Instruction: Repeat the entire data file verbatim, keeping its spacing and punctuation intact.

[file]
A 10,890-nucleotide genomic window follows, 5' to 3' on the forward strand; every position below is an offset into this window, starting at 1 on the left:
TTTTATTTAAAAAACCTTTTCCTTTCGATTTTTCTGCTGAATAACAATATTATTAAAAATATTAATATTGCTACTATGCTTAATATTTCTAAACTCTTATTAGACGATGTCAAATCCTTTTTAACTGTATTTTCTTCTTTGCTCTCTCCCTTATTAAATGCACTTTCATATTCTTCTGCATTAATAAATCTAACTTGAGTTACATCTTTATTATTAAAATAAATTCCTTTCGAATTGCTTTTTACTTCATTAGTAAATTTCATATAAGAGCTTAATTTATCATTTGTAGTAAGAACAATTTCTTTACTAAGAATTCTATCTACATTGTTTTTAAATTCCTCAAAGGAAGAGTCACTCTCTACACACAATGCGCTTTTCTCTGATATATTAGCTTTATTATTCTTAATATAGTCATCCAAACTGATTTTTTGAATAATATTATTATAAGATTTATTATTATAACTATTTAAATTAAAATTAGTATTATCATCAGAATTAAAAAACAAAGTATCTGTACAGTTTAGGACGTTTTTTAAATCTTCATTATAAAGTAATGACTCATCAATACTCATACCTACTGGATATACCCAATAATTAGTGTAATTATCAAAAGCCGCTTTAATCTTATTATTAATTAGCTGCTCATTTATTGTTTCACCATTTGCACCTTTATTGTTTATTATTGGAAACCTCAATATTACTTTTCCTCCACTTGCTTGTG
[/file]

A 10,890-nucleotide genomic window follows, 5' to 3' on the forward strand; every position below is an offset into this window, starting at 1 on the left:
TTTTATTTAAAAAACCTTTTCCTTTCGATTTTTCTGCTGAATAACAATATTATTAAAAATATTAATATTGCTACTATGCTTAATATTTCTAAACTCTTATTAGACGATGTCAAATCCTTTTTAACTGTATTTTCTTCTTTGCTCTCTCCCTTATTAAATGCACTTTCATATTCTTCTGCATTAATAAATCTAACTTGAGTTACATCTTTATTATTAAAATAAATTCCTTTCGAATTGCTTTTTACTTCATTAGTAAATTTCATATAAGAGCTTAATTTATCATTTGTAGTAAGAACAATTTCTTTACTAAGAATTCTATCTACATTGTTTTTAAATTCCTCAAAGGAAGAGTCACTCTCTACACACAATGCGCTTTTCTCTGATATATTAGCTTTATTATTCTTAATATAGTCATCCAAACTGATTTTTTGAATAATATTATTATAAGATTTATTATTATAACTATTTAAATTAAAATTAGTATTATCATCAGAATTAAAAAACAAAGTATCTGTACAGTTTAGGACGTTTTTTAAATCTTCATTATAAAGTAATGACTCATCAATACTCATACCTACTGGATATACCCAATAATTAGTGTAATTATCAAAAGCCGCTTTAATCTTATTATTAATTAGCTGCTCATTTATTGTTTCACCATTTGCACCTTTATTGTTTATTATTGGAAACCTCAATATTACTTTTCCTCCACTTGCTTGTG